The average age of school buildings in the Manchester School District is around 70 years old, Goldhardt reported, and “there is little that can be done to renovate older buildings to meet the technological needs of young people. today’s learners â.
According to Goldhardt, demographics show enrollment in the district will decline by at least 12% over the next 10 years, as the number of families with school-aged children in Manchester and across the state shrinks.
Among Goldhardt’s recommendations:
â¢ The only high school should be built on a property large enough to accommodate a three to four story building, a large parking lot, a football stadium, softball and baseball fields, a soccer field, lacrosse and hockey. on grass, a training / physical education field and possibly an indoor swimming pool;
â¢ The school would be large enough to accommodate at least 3,500 students. The historic statue of Abraham Lincoln at Central would be incorporated into the design and would form an important part of the campus;
â¢ The new school would be headed by a principal and six deputy principals, each with the same students for four years:
â¢ The current Manchester School of Technology building would be converted into a centralized nursery school in Manchester;
â¢ The Central High Practical Arts Building would be restored to become a Manchester School of the Arts, with an emphasis on theater, musical theater, technical theater, music, dance and the visual arts;
â¢ The Central High Classical Building would be used for district offices, additional learning space for Manchester School of the Arts and space for Bridge Academy and Manchester Online School;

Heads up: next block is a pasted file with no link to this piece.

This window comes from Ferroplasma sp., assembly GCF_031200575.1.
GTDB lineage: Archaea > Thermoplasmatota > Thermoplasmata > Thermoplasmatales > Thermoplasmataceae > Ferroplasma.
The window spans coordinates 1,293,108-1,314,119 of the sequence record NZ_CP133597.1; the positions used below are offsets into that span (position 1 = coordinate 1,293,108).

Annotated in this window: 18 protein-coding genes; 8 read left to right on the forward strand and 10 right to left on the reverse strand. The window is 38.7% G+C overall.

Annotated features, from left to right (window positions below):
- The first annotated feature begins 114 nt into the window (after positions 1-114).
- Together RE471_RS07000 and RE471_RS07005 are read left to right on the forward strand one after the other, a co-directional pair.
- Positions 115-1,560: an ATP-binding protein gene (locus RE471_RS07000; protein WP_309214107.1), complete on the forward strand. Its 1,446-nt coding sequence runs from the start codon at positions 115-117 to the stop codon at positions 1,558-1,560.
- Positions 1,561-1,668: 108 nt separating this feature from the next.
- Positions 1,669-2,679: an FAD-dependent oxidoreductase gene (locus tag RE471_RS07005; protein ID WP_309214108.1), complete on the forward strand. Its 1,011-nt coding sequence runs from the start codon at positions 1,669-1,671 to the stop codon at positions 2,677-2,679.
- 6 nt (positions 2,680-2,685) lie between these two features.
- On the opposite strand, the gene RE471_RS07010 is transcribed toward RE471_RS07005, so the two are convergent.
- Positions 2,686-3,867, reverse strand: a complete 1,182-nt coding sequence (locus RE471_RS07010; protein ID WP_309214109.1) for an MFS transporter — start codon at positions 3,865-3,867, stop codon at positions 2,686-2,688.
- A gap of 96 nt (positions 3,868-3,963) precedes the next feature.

â¢ West High School would no longer be used by the district;
â¢ All colleges would function as magnetic schools, allowing students to focus on specific areas, such as performing arts or engineering. Parkside and Southside would continue as colleges with grades 5-8, and Hillside and McLaughlin colleges would be redesigned and prepared for the class 5-8 setup. Grade 5 students would start attending Hillside and McLaughlin by September 2022.
Goldhardt told the school board last week that he plans to have at least a draft of a ‘back to school’ plan for the 2021-2022 school year by the next group meeting. .
âI use the word ‘back’ instead of ‘back’ on purpose,” Goldhardt said. âThere’s a reason for that, because my intention is to have a full return to school this fall, a grand entry rather than a re-entry, and we want it to be a celebration to be back in person. “
A public meeting to discuss the rehabilitation of a “redlisted” bridge spanning Huse Road on I-293 and NH 101 in Manchester is scheduled for 7pm on Tuesday.
The meeting will be held remotely. Information on how to access the Zoom session is available at point.nh.gov.
The planned work includes repairing the bridge and approaching the roadway. The bridge rehabilitation work will be carried out in two phases, with alternating one-way traffic and temporary traffic lights.
A sidewalk will remain open to pedestrians during the work. The project is expected to start in spring 2022 and last around seven months.
Following the meeting, the public will have the opportunity to ask questions and make comments.
Paul Feely is the Town Hall reporter for the New Hampshire Union Leader and Sunday News. Contact him at [email protected]